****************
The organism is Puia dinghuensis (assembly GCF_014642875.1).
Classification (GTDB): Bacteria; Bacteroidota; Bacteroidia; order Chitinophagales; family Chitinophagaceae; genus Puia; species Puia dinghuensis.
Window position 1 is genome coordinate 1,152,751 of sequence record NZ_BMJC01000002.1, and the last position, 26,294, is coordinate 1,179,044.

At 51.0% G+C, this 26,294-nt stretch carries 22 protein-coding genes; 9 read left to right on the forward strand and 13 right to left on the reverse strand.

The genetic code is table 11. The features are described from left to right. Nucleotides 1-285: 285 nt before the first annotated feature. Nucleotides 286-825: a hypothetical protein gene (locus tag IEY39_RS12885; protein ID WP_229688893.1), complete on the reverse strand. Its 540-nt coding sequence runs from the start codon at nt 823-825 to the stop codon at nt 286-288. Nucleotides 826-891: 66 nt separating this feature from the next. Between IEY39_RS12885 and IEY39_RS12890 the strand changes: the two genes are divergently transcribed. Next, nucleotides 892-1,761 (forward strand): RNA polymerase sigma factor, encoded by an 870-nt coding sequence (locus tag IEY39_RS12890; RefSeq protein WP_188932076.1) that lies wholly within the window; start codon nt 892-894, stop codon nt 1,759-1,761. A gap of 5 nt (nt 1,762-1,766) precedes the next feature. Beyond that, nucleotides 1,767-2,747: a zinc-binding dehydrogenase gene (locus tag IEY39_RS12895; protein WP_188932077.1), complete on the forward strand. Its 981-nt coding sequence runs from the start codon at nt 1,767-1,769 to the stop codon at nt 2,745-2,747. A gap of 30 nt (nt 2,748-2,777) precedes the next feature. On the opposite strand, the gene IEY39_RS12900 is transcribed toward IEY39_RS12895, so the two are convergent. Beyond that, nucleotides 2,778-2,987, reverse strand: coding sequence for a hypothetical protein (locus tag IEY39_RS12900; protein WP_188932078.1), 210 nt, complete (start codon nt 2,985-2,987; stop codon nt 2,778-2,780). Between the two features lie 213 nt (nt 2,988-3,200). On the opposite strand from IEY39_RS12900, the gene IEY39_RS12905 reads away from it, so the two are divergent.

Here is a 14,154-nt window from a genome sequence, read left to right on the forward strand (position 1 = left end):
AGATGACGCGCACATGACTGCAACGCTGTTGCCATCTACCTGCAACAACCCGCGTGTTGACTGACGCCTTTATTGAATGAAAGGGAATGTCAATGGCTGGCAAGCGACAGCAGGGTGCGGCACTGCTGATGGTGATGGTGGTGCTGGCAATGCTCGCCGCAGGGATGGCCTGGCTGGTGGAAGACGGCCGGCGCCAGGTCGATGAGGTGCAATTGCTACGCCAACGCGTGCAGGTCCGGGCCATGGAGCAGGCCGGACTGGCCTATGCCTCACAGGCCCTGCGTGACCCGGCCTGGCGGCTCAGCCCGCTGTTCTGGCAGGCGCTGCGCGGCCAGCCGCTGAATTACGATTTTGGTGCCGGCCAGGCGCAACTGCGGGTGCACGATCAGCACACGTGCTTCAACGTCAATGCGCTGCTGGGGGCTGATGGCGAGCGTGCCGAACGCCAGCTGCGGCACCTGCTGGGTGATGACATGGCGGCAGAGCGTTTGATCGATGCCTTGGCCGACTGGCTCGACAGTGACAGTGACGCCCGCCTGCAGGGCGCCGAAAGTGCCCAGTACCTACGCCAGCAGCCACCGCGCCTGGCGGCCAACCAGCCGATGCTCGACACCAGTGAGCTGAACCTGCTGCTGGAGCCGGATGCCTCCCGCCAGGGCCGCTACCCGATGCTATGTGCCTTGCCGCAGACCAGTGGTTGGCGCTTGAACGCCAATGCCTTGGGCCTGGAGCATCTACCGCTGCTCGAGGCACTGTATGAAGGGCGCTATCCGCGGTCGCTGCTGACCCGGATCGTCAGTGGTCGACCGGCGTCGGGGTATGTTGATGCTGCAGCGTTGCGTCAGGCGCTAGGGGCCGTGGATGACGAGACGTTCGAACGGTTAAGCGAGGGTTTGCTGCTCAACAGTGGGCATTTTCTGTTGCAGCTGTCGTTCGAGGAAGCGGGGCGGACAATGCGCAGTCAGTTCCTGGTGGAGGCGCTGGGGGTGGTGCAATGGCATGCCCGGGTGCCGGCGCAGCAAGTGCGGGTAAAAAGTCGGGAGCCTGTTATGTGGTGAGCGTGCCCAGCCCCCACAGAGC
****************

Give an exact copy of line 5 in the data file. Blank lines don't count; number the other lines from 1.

The genetic code is table 11. The features are described from left to right. Nucleotides 1-285: 285 nt before the first annotated feature. Nucleotides 286-825: a hypothetical protein gene (locus tag IEY39_RS12885; protein ID WP_229688893.1), complete on the reverse strand. Its 540-nt coding sequence runs from the start codon at nt 823-825 to the stop codon at nt 286-288. Nucleotides 826-891: 66 nt separating this feature from the next. Between IEY39_RS12885 and IEY39_RS12890 the strand changes: the two genes are divergently transcribed. Next, nucleotides 892-1,761 (forward strand): RNA polymerase sigma factor, encoded by an 870-nt coding sequence (locus tag IEY39_RS12890; RefSeq protein WP_188932076.1) that lies wholly within the window; start codon nt 892-894, stop codon nt 1,759-1,761. A gap of 5 nt (nt 1,762-1,766) precedes the next feature. Beyond that, nucleotides 1,767-2,747: a zinc-binding dehydrogenase gene (locus tag IEY39_RS12895; protein WP_188932077.1), complete on the forward strand. Its 981-nt coding sequence runs from the start codon at nt 1,767-1,769 to the stop codon at nt 2,745-2,747. A gap of 30 nt (nt 2,748-2,777) precedes the next feature. On the opposite strand, the gene IEY39_RS12900 is transcribed toward IEY39_RS12895, so the two are convergent. Beyond that, nucleotides 2,778-2,987, reverse strand: coding sequence for a hypothetical protein (locus tag IEY39_RS12900; protein WP_188932078.1), 210 nt, complete (start codon nt 2,985-2,987; stop codon nt 2,778-2,780). Between the two features lie 213 nt (nt 2,988-3,200). On the opposite strand from IEY39_RS12900, the gene IEY39_RS12905 reads away from it, so the two are divergent.